Hurley 11/20/2012 3:06:00 PM
How Far Should the Right to Free Expression Extend?
Good way to end an essay – address the limits of the argument, not
everything was covered but this is what was pointed out
Italicize case titles in essays
Last class, our two articles both offered arguments that sought to
defend an account of what the media should be doing in respect of
some specific issue.
Our interest in those articles was motivated by our ongoing
discussion of the principles by which the actions of the media
should be assessed… in each case the authors were trying to
discuss how those principles ought to be applied.
Levy argued that, when it comes to the collection of information to
identify corruption, the media ought to rely on proactive techniques
to fulfill their role as the fourth branch of government.
Held argued that the media ought to represent the positions of
those who experience and create political violence in greater detail
if they are to fulfill their moral obligations.
She argued, further, that the media will likely fail to do so because
of the influence of the profit motive.
This week, we shift our focus to one particular principle that has
been implicit in all our discussions of the neutral, critical, and
independent media most assume is necessary in a democratic
society… the right to freedom of expression.
If the media is to be neutral, critical, and independent, the
members of the media need to be assured that they will not be
punished for expressing themselves.
The institutional mechanism in democratic societies normally relied
upon to assure the media they will not be subject to reprisals for
spreading accurate information comes in the form of a
constitutional right of free expression. To say that all the citizens of some country have a constitutional
right to the freedom of expression is to say that the government of
that country has a duty to refrain from introducing legislation that
interferes with that right.
When initially conceived, the right to free speech was intended to
protect journalists, not entertainment.
As the primary source of entertainment, our first article tries to
provide reasons for thinking that entertainment should not enjoy
the same degree of constitutional protection as journalism.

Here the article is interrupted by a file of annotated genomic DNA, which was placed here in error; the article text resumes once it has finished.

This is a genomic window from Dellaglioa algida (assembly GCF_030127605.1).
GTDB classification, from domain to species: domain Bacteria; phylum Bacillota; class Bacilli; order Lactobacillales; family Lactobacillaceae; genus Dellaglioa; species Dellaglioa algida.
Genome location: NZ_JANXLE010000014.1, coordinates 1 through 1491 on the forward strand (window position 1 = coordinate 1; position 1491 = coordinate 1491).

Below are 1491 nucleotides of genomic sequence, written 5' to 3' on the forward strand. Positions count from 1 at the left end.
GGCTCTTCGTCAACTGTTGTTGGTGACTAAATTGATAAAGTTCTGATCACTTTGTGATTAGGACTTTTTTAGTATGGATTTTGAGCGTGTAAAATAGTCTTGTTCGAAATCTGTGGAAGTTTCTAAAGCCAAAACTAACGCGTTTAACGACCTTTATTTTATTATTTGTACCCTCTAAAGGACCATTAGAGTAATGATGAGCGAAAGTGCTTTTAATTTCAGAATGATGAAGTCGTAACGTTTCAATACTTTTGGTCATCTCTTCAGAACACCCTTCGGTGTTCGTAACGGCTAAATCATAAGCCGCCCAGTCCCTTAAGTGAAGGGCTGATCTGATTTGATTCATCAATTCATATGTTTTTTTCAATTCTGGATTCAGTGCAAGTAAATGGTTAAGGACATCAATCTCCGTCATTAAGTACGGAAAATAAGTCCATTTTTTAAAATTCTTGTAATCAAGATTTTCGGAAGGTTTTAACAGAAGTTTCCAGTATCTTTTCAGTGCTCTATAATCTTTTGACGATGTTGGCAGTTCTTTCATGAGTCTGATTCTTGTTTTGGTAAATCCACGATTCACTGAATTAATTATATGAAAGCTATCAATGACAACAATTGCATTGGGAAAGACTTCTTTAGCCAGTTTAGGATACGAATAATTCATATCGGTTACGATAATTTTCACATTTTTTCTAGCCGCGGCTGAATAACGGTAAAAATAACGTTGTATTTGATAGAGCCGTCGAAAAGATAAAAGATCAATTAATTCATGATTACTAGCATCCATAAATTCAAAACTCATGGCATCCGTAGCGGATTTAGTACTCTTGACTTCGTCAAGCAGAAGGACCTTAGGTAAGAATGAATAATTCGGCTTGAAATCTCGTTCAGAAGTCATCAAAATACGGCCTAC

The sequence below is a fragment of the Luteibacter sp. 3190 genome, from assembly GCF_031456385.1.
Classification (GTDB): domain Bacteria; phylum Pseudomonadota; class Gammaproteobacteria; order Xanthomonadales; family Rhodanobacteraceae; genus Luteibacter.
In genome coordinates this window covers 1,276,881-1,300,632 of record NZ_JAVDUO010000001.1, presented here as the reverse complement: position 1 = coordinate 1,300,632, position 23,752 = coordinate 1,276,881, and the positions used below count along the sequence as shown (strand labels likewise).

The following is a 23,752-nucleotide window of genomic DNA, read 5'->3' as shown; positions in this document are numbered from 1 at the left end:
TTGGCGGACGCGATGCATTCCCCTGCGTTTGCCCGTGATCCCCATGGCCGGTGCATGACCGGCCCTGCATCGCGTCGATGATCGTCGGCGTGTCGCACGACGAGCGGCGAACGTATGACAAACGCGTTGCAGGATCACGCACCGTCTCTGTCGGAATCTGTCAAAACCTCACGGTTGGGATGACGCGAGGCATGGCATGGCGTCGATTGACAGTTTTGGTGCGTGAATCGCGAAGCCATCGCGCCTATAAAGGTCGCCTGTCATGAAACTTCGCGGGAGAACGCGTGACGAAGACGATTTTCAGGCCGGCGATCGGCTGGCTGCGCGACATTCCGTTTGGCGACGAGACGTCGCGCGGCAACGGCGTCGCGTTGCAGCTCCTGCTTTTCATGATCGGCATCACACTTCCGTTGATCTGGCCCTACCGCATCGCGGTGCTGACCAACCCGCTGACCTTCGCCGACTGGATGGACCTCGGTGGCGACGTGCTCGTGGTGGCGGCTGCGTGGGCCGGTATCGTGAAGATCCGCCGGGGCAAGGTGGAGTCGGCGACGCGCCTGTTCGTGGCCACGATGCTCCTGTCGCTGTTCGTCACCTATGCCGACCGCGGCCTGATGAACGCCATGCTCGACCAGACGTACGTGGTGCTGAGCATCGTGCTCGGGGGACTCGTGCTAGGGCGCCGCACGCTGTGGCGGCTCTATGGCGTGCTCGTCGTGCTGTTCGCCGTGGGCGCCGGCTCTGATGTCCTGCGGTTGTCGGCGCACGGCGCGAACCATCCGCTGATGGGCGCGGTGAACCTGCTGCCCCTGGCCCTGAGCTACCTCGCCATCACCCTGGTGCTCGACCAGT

The two legal decisions we consider are intended to explore the
idea of the sorts of limits that can be imposed on freedom of
expression by contrasting the Canadian approach to hate speech
with the US approach to hate speech.
Hurley – Violent Entertainment and Free Speech
o General – Political philosophers in the „Liberal‟ tradition, who
rely so heavily on the ideas of rationality and autonomy need
to be willing to rethink their reliance on these aspects of
human cognition, as relevant empirical data is accumulated in
the cognitive and social sciences.
o Specific – Recent studies in cognitive science on imitation,
and in social science on the effects of violent entertainment,
when considered in combination, support the following
o Violent Entertainment causes violent behaviour, which will
lead to third party harm. To the degree that third party harm
is caused, governments would be justified in restricting
o This is a controversial thesis inasmuch as „free speech‟ is a
Liberal principle traditionally accorded special status (i.e.,
imposing limits on speech is a big deal).
o Imitation is not a merely childish reaction, but is instead a
cognitive mechanism unique to humans, that appears to contribute to language formation, acculturation, and the
ability to recognize other minds.
o „Full-fledged imitation‟ – novel action learned by observation,
which includes adoption of both goals and means of achieving
o „Emulation‟ – adoption of goals from observation, but using
o „Response-priming‟ – copied body movements without any
goal or means, e.g., contagious yawning or laughing.
o „Stimulus-enhancement‟ – action of another draws attention
to stimulus that triggers an innate or learned response.
o Full-fledged imitation is rare outside the human species.
Babies imitate, even when the means to the goal adopted are
not efficient. Chimps by comparison, will emulate when the
means of achieving the goal are inefficient.
o Why are human babies so committed to imitation? Perception
is imitative unless inhibited, and babies don‟t have the
capacity to inhibit their imitative responses.
o Adults with damage to the inhibiting centers of the brain will
imitate observed actions in a similar manner… they will
imitate when told not to, and will try to justify their imitation.
o “Ideomotor Theory: Every representation of movement
awakes in some degree the movement that it represents” (p.
o The Chameleon Effect (from social psychology): “[T]he mere
perception of another‟s behaviour automatically increases, in
ways subjects are not aware of, the likelihood of engaging in
that behaviour oneself”(p. 171).
o The lesson from Ideomotor theory is that thinking about or
perceiving an action will make you more likely to perform the
action because of the link between perception and action.
o The Chameleon effect is the „default tendency‟ of humans to
imitate, meaning that this tendency is something that must
be, and usually is, overridden in normal adult humans. o The neurological basis for the human tendency to imitate is
„Mirror Neurons‟, i.e., neurons that fire for both perception
o Why would our species have developed this tendency? Maybe
because imitation preserves evolutionary successes, and
ensures they are repeated. Maybe because they provide for
social successes as well.
o The big lesson Hurley wants to take from the empirical study
of imitation is that humans have a strong tendency to imitate
that is not subject to rational deliberation… a tendency that is
therefore difficult to entirely overcome or control.
II. Violence and Imitation
o „Violence‟ is defined by Hurley as “the intentional infliction o